I walked through the crowds and thought

About the lonely year ahead.

“I have a gift,” I heard someone say.

And my heart stopped.


“It’s special. For you.

The one thing your heart desires most.”


Was it him—the same man—

Or some trick of time?

Some failure of memory?


“What is it this time?” I asked.


The hand reached into the sack and dug around.

Slowly the gift was brought to light,

Placed into my hand.

I looked.


McDonald’s Gift Certificate.

A free hamburger.


I remembered the commercials and I laughed.

To think I had believed that this was the same man,

The man from so long ago.

The laughter faded.

I sighed, smiled sadly.


“It is a nice gift,” I said. “I haven’t had a hamburger in a while.

Thank you, and Merry Christmas.”


I sat by myself in the second-floor restaurant,

Burger, shake, and fries spread out before me.

Music played and I stared out

Frosty windows to the street.


And I saw her a few booths down—

Very young, very beautiful.

My eyes were drawn back to her—again and again—

Not by desire—I loved Melody too much for that—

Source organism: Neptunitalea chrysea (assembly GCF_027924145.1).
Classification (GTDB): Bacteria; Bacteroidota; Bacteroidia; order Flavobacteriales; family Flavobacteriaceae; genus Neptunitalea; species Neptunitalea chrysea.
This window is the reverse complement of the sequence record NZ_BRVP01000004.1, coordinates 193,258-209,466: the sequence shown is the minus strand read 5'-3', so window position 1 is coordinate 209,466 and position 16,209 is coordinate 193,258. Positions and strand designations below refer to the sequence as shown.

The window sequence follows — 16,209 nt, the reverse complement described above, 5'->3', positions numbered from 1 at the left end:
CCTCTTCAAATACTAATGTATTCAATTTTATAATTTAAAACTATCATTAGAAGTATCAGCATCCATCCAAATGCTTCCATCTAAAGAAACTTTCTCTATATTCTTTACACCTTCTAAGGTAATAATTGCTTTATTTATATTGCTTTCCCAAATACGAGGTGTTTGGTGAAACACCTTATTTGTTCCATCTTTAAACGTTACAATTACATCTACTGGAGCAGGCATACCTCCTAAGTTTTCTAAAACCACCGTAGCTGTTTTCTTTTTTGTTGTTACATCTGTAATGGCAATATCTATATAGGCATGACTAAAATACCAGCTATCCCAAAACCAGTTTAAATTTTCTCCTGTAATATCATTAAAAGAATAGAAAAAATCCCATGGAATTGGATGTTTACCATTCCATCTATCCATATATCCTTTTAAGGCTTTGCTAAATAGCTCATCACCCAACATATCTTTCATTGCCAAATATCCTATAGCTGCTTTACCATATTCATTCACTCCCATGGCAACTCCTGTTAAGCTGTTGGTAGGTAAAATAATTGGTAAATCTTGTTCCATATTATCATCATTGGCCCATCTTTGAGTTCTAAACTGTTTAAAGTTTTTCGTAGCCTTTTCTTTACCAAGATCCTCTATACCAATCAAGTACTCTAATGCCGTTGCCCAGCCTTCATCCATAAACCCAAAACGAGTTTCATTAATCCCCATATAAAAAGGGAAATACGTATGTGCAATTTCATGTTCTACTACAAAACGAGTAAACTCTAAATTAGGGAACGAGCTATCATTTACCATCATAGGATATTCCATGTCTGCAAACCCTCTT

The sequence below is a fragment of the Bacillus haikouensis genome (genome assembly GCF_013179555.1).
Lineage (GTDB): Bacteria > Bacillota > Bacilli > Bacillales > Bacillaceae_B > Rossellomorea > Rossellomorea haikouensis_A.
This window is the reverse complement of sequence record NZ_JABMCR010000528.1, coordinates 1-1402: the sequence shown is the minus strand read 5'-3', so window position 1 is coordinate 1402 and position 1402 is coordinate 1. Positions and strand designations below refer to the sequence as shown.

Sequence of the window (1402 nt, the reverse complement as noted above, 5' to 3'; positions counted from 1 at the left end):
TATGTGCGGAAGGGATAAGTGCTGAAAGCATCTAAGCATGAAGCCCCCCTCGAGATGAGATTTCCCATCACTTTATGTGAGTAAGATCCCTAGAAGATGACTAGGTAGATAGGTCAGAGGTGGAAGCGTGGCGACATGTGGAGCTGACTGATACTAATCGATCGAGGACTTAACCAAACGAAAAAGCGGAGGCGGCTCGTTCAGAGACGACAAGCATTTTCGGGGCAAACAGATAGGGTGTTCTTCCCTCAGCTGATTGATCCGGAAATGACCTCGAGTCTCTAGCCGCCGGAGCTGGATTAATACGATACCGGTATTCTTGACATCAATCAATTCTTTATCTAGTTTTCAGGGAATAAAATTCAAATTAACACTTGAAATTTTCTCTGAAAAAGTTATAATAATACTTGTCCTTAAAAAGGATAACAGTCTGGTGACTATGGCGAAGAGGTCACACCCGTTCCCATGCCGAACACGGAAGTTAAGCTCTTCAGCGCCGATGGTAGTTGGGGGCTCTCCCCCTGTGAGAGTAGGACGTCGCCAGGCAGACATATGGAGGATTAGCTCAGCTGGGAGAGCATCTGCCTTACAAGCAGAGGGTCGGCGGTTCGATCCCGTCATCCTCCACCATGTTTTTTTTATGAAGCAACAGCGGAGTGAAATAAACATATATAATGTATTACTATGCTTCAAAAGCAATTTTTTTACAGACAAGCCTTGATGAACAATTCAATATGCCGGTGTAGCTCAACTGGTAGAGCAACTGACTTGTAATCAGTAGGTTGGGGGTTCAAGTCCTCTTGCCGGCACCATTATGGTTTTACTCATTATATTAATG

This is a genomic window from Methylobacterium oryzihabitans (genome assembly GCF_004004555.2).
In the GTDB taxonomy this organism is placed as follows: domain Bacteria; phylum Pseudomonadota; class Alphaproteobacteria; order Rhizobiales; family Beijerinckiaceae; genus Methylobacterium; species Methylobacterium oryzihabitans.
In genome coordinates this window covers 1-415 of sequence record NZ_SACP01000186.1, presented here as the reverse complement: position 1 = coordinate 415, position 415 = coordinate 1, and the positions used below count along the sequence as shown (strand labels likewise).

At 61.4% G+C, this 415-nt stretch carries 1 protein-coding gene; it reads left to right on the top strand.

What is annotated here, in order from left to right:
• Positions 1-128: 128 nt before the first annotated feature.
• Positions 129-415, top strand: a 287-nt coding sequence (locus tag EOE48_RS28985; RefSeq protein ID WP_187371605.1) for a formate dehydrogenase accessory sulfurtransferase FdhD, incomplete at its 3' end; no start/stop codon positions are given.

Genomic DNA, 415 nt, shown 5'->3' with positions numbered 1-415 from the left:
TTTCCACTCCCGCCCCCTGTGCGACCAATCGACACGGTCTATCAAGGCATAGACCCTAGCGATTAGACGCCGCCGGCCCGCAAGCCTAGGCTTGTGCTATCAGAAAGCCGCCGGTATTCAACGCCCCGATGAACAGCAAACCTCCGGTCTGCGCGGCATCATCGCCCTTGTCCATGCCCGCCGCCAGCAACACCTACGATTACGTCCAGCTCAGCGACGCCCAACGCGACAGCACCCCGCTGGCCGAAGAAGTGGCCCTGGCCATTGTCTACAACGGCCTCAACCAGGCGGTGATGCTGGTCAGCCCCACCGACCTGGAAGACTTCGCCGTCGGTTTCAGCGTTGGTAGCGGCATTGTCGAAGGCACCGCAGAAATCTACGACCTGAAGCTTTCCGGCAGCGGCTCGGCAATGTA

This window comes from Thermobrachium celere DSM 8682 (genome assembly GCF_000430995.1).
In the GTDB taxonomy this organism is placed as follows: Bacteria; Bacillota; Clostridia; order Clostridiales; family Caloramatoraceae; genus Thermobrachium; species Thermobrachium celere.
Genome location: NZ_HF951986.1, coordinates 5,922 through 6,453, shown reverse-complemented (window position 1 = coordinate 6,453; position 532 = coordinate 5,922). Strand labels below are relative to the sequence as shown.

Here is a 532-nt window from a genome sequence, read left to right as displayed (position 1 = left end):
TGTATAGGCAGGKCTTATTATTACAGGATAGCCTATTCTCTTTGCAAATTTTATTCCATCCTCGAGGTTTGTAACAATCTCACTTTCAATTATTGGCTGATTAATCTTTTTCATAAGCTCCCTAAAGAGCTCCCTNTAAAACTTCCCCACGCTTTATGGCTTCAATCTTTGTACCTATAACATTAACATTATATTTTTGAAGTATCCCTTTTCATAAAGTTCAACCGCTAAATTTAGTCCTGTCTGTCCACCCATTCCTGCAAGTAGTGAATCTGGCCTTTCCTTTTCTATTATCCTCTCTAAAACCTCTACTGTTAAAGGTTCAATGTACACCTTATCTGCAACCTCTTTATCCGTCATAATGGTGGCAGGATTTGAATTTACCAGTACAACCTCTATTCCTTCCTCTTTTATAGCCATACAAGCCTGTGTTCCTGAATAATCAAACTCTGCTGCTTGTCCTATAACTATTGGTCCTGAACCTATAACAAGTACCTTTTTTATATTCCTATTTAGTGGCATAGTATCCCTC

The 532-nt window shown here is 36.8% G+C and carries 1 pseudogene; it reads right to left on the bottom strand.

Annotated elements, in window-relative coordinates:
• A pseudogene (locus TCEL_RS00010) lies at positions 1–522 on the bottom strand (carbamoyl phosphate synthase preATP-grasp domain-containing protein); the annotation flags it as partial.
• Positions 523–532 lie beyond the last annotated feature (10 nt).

But by her sadness.

When she saw me looking at her

For the third or fourth time,

I blurted out, “Is something wrong?”


The woman-child cried.

“I know what I did was wrong,

But I can’t take it back now.”

She didn’t want the tiny intruder within her,

But she couldn’t bring herself to end the waking life.

Ironic, I thought, looking at my suit, my watch—

All of the things money could buy—

This young woman had what I never could

And didn’t want the gift.

The gift. Yes.


I looked out the window knowing

–yes, knowing—

What I would see.

My blood froze.

I was right.

He was there smiling, waving his toy sack.


And a young woman’s greatest sorrow became—

For Melody and for me—our greatest gift.


4./The decorations spread around

And colored lights lit the night once more.

Melody was at the house with Carrie, Bill,

And the babies.

And I had to slip outside for a while.


Overweight and gray-haired,